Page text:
Some of the most prevalent forms of contemplative practice are designed to help the practitioner relax by calming the mind and body and/or develop concentration, the ability to focus attention for sustained periods. Both objectives are usually pursued by means of the same contemplative technologies, which are considered foundational. To summarize the method, one focuses attention on a deliberately selected object, often the breath, notices distraction when attention has wandered to some other object, and then refocuses attention on the original object. That’s it. As a result, many of the practices in this playlist on Attentional Focus share similar techniques as those in our playlist for Relaxation but the instructions emphasize their designated purpose, thereby helping the listener proceed more directly towards a specific objective. 

*Note that for ideal functionality, it is best to link to these resources via the Insight Timer app on your mobile device rather than through the Insight Timer website.

Focused Attention (2:34)

Laurie J. Cameron

This no bones about it, pithy practice in just two and half minutes surveys the foundation for developing focused attention: find an anchor (such as the breath), bring attention to it, and bring attention back whenever distraction is noticed. This can be used as a stand-alone atomic exercise, a repeat practice, or the kickstarter for longer sessions. While the focal object or anchor may change, most attentional practices make use of this exact progression to develop concentration, strengthening one’s ability to stay with the anchor more deeply, more consistently, and for longer periods of time. This teacher also offers a 50 Days to a Mindful Life course.

Claiming and Reclaiming Attention (5:19)

Kristoffer “KC” Carter
This is another pithy attentional practice on the breath but with a more yoga class-type vibe, with undulating background music, counting through the inhales and exhales, and a final visualization of waves on the ocean. Even in the brief session, the primary components of attentional training are well-represented, with the breath discovered and maintained as the focal object, returning to it whenever distraction arises.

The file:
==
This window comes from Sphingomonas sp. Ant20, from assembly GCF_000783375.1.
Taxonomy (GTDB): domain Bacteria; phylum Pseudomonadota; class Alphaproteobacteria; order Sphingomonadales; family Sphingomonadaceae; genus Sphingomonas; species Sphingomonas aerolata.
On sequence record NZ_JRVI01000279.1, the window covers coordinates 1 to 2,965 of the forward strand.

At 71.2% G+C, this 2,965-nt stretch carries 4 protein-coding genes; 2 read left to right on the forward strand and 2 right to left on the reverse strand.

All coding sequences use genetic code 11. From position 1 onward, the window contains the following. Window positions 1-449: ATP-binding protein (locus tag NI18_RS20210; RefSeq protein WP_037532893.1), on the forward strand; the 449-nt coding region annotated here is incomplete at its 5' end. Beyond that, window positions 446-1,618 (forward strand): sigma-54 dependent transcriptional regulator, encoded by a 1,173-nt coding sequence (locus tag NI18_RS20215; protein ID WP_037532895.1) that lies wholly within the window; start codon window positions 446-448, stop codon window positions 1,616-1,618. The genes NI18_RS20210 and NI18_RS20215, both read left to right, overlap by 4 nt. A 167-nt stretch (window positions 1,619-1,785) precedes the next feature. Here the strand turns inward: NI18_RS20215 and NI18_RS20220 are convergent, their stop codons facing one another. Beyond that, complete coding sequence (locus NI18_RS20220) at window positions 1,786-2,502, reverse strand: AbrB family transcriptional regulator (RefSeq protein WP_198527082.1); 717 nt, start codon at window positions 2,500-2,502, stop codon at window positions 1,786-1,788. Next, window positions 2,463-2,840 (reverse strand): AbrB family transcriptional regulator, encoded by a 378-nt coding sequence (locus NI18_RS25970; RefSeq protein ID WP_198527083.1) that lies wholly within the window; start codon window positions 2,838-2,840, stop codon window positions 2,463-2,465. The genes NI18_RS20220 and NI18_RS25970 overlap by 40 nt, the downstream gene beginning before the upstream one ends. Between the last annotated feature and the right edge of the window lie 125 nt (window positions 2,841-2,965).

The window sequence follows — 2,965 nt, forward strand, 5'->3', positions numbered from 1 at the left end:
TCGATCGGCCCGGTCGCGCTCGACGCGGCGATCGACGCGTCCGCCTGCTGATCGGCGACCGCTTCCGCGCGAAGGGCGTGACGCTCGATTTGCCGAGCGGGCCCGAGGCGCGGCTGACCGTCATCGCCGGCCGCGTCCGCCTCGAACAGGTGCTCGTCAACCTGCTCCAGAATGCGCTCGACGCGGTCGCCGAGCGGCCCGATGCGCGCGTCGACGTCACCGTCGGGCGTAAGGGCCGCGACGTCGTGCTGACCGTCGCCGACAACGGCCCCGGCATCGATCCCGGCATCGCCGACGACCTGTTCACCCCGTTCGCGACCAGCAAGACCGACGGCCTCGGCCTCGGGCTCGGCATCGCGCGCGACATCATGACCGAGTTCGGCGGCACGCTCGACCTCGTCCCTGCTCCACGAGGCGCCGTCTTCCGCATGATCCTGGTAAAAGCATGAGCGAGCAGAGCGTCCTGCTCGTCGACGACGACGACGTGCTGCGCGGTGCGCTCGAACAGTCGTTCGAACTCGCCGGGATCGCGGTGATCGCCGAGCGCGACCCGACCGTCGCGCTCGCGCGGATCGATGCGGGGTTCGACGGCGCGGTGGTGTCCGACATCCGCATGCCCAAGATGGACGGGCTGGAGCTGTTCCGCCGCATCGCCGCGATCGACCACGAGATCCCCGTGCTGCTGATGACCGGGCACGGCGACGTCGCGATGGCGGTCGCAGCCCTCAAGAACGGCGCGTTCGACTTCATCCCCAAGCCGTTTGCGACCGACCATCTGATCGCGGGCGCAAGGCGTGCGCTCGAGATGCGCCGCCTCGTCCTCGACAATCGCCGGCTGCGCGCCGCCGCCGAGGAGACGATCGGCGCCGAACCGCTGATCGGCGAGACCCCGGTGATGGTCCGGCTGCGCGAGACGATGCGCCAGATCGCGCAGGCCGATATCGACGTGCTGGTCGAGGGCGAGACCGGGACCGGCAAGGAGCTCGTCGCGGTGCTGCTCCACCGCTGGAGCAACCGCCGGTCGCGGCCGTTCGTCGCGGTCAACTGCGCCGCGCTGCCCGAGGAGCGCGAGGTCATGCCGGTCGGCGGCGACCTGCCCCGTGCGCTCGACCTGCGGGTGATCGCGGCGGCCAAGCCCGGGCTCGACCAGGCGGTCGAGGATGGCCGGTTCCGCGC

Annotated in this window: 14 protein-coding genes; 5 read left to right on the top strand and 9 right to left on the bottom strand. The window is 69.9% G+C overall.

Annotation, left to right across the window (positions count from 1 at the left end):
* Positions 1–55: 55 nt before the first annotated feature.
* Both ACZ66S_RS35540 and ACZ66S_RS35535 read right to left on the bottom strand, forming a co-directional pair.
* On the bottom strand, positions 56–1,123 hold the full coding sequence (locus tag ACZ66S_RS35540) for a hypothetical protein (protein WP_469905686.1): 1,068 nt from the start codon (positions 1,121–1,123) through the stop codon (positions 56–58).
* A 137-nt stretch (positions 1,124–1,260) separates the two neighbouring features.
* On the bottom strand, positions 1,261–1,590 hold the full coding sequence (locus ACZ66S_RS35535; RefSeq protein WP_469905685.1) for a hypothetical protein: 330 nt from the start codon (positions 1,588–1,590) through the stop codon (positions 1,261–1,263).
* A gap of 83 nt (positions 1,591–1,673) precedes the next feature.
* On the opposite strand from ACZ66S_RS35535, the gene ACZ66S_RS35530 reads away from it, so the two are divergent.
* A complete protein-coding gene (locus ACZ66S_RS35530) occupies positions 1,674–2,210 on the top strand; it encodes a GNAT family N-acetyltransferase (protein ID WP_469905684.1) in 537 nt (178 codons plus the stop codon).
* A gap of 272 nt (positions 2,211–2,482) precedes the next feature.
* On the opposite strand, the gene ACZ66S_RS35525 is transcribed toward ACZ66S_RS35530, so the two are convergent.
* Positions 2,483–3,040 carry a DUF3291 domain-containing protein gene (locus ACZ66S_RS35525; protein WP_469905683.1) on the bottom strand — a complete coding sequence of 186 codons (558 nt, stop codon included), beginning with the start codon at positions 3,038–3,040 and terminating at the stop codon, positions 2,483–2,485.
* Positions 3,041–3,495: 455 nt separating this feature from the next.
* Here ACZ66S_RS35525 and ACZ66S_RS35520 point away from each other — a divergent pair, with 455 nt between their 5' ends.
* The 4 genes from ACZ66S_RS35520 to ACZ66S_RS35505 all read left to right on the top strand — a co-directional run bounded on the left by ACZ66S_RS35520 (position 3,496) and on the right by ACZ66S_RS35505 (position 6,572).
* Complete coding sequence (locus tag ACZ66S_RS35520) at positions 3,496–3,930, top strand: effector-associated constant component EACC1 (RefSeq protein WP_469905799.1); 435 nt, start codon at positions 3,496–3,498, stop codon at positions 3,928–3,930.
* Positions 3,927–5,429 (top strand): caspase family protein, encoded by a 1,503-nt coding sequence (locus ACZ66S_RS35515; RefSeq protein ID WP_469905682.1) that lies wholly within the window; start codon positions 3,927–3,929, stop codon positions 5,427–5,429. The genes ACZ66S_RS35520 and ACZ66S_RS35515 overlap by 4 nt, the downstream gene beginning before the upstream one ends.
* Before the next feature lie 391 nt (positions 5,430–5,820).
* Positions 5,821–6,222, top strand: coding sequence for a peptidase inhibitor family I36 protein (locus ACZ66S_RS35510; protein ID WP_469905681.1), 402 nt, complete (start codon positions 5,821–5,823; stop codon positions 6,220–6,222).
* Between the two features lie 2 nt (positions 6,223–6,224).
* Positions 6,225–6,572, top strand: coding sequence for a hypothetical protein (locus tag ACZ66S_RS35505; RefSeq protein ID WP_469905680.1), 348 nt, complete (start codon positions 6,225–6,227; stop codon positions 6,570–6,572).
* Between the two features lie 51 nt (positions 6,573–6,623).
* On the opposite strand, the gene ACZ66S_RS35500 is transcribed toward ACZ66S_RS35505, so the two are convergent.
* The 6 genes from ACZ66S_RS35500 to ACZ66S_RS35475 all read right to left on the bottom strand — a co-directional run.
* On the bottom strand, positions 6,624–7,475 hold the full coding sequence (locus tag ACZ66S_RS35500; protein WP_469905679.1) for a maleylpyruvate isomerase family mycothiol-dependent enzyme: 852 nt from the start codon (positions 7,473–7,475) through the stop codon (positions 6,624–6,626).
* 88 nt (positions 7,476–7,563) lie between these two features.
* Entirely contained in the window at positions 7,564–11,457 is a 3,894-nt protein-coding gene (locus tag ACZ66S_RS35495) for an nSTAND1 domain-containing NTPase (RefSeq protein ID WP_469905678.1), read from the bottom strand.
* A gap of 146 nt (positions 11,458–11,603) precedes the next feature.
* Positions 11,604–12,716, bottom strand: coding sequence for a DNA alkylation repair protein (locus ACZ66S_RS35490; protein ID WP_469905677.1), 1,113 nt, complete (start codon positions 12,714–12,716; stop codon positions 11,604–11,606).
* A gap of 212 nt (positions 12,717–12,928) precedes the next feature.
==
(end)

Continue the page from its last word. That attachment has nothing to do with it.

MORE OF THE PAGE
Leslie Hubbard 
This is the foundational meditation instruction for UVA’s Art and Science of Human Flourishing course. It offers both the broader context for training focused concentration in general and practical instructions on how to do so. Perfect for beginners and those unfamiliar with secular contemplative practice.


Jeffrey Davis 

While many people associate mindfulness with a formal practice of stillness distinct from everything else one does, the goal is for that sense of presence and focus to pervade all of one’s activities. Just like doing reps for athletic strength training, sitting in focused concentration is formal exercise for the mindfulness we strive to apply throughout our lives. Drawing upon contemporary research in psychology and neuroscience both practically and accessibly, this instructor guides  listeners in exploring the significance of their work, whether as students or professionals, on their overall lives. This recording, however, only serves as a preface to an  excellent series of short talks and guided contemplations called Deepen Your Focus and Flow at Work, which deeply explores how to apply  mindful awareness in one’s work and  find meaning and purpose in one of the most defining aspects of life.  

Open Awareness Meditation (16:16)

Manoj Dias

For those who have had enough of the instruction to focus on the breath and nothing but the breath, this exercise offers some reprieve. The breath remains a settling, constantly available resource, but the full context of experience becomes the focus, with each unique moment arising one after the next, watching whatever thoughts or sensations simply arise and fade away. To help avoid aimlessly drifting into distraction, the recommendation here is to label each aspect that draws attention (thinking as thinking, sound as sound, and so on) before returning to a fully open, inclusive sense of experience, which is why this form of practice is often referred to as open awareness or open monitoring. 

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